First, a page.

She had spent her last moments on earth pondering the words and the ways of her God and Saviour. That event prompts me to pray, “Let me die the death of the righteous, and let my last end be like his!” Numbers 23:10.
Dear Christian, spend time in your old age reading God’s Word, no matter how small a portion you find yourself able to read. Just one verse from the Holy Scriptures can convey to our hearts a veritable ocean of joy and comfort!
In our text what consolation David found in that one truth which his experiences had demonstrated to him again and again! ‘I have not seen the righteous forsaken, nor his seed begging bread!’
II. I BELIEVE THAT WHATEVER MEMORIES OF PAST EXPERIENCES AND ACQUAINTANCES MAY SLIP AWAY AND ARE NOW UNREACHABLE, WE WILL NOT UTTERLY FORGET ALL WE HAVE READ IN THE BIBLE.
Much of what we experience in life is of no substance, mere chaff unworthy of being retained in our memories! Our observations and surmisings, born of our very limited knowledge and understanding, may rightly be termed: “Vanity and vexation of spirit,” Ecclesiastes 1:14.
On the other hand, what we have learned from the Bible shall abide, even within our failing memories. The Bible is that incorruptible seed, “which liveth and abideth for ever,” 1 Peter 1:23. The Holy Spirit is charged with bringing it before our hearts and minds. “Howbeit when he, the Spirit of truth, is come, he will guide you into all truth: for he shall not speak of himself; but whatsoever he shall hear, that shall he speak: and he will shew you things to come,” John 16:13.
What the Saviour said to the disciples in this same chapter, before He ascended to heaven, has application to us in our old age and our failing memories. “But these things have I told you, that when the time shall come, ye may remember that I told you of them,” John 16:4.
Such a promise may be claimed by the aged that we may enjoy the comforts of the administrations of the Holy Spirit in our final years.
III. A MERE MORSEL OF A SACRED MEMORY, GIVEN US OF GOD, WILL MINISTER GREAT COMFORT TO US.
That which comforted David and which he quotes in our text is: “Yet have I not seen the righteous forsaken, nor his seed begging bread.” All the years from his youth until his old age did not have within them one instance of the Lord forsaking the righteous. Indeed, His faithfulness to the righteous extended to his offspring for David said he had never seen them “begging bread.”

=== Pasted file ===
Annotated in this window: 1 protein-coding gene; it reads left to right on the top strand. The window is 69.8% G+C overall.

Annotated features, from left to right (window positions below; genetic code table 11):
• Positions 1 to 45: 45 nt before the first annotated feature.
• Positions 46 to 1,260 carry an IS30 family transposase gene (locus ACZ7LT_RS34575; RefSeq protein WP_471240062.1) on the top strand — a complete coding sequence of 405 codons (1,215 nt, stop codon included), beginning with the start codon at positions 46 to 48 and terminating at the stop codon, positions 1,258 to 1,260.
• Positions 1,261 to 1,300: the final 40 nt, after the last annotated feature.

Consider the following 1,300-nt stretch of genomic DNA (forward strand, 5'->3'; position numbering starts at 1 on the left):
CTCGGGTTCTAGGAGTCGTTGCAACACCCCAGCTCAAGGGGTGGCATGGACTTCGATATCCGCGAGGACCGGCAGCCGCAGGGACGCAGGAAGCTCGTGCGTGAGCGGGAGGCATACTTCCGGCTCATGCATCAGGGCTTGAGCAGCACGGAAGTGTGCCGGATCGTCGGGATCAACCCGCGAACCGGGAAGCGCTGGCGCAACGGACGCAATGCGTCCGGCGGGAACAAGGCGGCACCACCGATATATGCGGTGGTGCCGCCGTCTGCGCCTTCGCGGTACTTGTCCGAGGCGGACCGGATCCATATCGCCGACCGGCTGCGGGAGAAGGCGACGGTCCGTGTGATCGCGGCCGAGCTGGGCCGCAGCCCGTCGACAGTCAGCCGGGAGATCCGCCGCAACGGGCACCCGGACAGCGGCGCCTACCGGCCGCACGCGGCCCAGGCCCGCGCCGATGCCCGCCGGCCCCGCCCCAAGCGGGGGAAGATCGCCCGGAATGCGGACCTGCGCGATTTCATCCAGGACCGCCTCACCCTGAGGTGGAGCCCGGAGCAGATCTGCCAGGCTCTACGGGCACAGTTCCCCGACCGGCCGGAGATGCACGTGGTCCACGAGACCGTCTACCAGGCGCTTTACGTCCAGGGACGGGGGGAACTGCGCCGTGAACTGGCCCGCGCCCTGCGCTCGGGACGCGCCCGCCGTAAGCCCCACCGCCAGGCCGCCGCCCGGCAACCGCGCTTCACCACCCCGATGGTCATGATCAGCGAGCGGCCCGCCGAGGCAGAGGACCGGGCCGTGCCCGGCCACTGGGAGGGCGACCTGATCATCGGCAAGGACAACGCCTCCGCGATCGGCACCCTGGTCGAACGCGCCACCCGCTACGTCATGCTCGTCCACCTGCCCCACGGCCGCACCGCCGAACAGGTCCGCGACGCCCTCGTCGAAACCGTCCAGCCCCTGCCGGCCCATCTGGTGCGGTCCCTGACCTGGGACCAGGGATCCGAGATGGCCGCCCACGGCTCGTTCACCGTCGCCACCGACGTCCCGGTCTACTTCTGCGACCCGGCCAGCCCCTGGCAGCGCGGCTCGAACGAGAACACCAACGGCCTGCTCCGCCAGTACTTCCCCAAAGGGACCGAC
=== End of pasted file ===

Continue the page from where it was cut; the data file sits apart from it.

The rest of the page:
There is a double comfort. Not only is our wellbeing catered for but our offspring as well. It is a frequent and constant concern, especially in these increasingly evil and godless days, ‘how our children will do?’
I can recall the anxiety expressed by my mother whenever she heard of the expected arrival of another grandchild. She saw all around the apostasy foretold in the Bible and trembled for her offspring in the midst of it.
Looking back now over those fifty odd intervening years, I can see how the Lord undertook for our family in the midst of IRA terrorism and ecclesiastical treachery and rebellion.
The ‘times’ may grow worse, indeed they will, BUT the Lord remains the same. He Who caused the ravens to supply Elijah with bread and meat morning and evening has NOT changed in the least.
We will not have to beg and depend upon the very fickle charity of this world. “But my God shall supply all your need according to his riches in glory by Christ Jesus,” Philippians 4:19.
Inflation has not devalued the ‘riches in glory’ and Christ Jesus is still the channel by which we shall be fed of the same.
What the Lord said to Abraham is recorded for “our learning, that we through patience and comfort of the scriptures might have hope,” Romans 15:4. Here is what the Lord said to Abraham and which He would have us also embrace. “After these things the word of the LORD came unto Abram in a vision, saying, Fear not, Abram: I am thy shield, and thy exceeding great reward,” Genesis 15:1.
Let God’s word be our ‘staff’ in our old age.
Sincerely in Christ’s name,
Rev Ivan Foster (Rtd)
2nd may 2022.